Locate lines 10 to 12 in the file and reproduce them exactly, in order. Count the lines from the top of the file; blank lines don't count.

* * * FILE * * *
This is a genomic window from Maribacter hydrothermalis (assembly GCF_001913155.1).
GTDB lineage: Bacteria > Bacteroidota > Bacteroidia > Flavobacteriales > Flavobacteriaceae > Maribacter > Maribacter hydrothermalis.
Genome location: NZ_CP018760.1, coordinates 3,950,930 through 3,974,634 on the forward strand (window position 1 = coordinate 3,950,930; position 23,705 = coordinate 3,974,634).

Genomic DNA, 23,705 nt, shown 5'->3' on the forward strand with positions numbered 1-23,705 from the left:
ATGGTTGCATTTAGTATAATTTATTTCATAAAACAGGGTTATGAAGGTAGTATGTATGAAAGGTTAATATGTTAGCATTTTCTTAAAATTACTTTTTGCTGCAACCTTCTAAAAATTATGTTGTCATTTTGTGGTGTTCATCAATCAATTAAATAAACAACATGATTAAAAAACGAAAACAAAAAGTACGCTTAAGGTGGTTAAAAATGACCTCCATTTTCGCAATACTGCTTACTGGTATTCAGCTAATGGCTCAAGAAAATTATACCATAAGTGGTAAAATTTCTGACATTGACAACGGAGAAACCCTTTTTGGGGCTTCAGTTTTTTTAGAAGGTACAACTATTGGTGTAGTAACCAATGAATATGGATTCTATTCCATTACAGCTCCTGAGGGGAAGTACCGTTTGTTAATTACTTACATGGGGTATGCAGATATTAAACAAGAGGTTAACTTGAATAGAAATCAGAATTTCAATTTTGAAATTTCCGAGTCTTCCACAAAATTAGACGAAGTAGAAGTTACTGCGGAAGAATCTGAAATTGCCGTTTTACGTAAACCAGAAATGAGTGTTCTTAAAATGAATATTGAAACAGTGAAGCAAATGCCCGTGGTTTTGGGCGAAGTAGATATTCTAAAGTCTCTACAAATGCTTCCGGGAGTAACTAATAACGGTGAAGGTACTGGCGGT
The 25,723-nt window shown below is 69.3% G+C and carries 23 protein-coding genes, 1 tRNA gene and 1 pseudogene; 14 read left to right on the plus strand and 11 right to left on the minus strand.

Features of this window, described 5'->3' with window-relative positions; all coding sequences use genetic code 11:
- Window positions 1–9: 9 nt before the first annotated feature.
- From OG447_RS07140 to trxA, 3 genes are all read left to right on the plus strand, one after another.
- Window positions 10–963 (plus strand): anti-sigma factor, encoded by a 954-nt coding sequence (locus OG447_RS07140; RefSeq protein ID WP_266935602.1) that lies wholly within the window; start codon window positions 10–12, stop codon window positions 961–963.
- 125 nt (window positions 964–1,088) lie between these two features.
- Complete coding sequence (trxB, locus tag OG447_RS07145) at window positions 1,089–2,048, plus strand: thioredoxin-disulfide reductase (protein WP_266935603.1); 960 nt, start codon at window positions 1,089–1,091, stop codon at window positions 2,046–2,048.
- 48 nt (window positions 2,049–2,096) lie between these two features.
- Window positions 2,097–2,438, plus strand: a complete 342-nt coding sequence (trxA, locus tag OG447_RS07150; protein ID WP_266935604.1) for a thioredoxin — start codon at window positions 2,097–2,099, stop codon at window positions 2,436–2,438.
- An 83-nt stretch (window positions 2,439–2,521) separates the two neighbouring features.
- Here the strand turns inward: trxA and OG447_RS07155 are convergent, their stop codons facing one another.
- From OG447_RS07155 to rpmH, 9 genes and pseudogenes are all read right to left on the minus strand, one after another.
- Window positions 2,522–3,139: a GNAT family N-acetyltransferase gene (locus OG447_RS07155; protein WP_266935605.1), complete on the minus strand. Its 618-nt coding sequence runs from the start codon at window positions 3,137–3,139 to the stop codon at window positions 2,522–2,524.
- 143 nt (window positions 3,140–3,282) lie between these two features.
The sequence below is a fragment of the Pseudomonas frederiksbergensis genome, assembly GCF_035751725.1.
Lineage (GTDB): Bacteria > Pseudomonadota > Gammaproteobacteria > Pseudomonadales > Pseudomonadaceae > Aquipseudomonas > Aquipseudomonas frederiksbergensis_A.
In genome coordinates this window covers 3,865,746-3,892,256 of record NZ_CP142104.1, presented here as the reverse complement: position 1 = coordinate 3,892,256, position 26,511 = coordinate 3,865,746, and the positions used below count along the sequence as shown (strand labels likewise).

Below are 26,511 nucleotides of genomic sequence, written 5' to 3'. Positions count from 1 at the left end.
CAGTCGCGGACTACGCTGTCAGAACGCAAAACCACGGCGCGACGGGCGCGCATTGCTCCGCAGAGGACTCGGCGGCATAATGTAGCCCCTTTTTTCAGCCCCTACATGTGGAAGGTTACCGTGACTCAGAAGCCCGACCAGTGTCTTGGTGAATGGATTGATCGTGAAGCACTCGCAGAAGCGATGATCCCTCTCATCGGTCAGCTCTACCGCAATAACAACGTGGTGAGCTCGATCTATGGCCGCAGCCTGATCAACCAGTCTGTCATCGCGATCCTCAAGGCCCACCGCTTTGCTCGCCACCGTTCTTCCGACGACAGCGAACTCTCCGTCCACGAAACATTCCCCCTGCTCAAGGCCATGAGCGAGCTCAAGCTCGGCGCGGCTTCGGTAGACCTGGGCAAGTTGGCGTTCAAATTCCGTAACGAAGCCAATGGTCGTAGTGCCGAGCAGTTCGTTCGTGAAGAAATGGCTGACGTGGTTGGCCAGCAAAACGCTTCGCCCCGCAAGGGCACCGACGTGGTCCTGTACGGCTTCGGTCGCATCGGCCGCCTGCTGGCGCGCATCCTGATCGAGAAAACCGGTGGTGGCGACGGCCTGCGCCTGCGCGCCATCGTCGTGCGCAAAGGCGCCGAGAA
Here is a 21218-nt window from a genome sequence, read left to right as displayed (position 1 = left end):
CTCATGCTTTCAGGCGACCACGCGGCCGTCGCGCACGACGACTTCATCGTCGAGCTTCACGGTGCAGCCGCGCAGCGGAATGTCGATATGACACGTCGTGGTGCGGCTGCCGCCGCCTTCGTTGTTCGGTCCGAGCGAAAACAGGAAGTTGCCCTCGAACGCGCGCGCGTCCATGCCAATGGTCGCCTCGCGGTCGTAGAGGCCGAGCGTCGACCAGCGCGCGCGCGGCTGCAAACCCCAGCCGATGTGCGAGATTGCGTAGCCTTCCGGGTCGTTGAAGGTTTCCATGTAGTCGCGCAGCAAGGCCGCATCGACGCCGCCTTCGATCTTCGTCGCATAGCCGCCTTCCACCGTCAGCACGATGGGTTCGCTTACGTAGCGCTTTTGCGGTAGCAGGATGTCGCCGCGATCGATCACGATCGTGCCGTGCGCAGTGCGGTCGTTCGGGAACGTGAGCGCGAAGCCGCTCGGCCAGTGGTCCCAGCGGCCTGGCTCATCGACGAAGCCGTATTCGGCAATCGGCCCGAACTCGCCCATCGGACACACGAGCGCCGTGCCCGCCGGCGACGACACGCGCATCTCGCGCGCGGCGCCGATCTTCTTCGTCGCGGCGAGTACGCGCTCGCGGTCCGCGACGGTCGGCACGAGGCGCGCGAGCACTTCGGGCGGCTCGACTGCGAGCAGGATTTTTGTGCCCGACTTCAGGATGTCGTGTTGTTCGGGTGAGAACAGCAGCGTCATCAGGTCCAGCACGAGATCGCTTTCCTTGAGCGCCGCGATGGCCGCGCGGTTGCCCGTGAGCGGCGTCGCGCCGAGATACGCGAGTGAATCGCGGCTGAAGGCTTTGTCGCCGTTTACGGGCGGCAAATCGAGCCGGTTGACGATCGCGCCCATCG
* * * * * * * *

- Window positions 10–963 (plus strand): anti-sigma factor, encoded by a 954-nt coding sequence (locus OG447_RS07140; RefSeq protein ID WP_266935602.1) that lies wholly within the window; start codon window positions 10–12, stop codon window positions 961–963.
- 125 nt (window positions 964–1,088) lie between these two features.
- Complete coding sequence (trxB, locus tag OG447_RS07145) at window positions 1,089–2,048, plus strand: thioredoxin-disulfide reductase (protein WP_266935603.1); 960 nt, start codon at window positions 1,089–1,091, stop codon at window positions 2,046–2,048.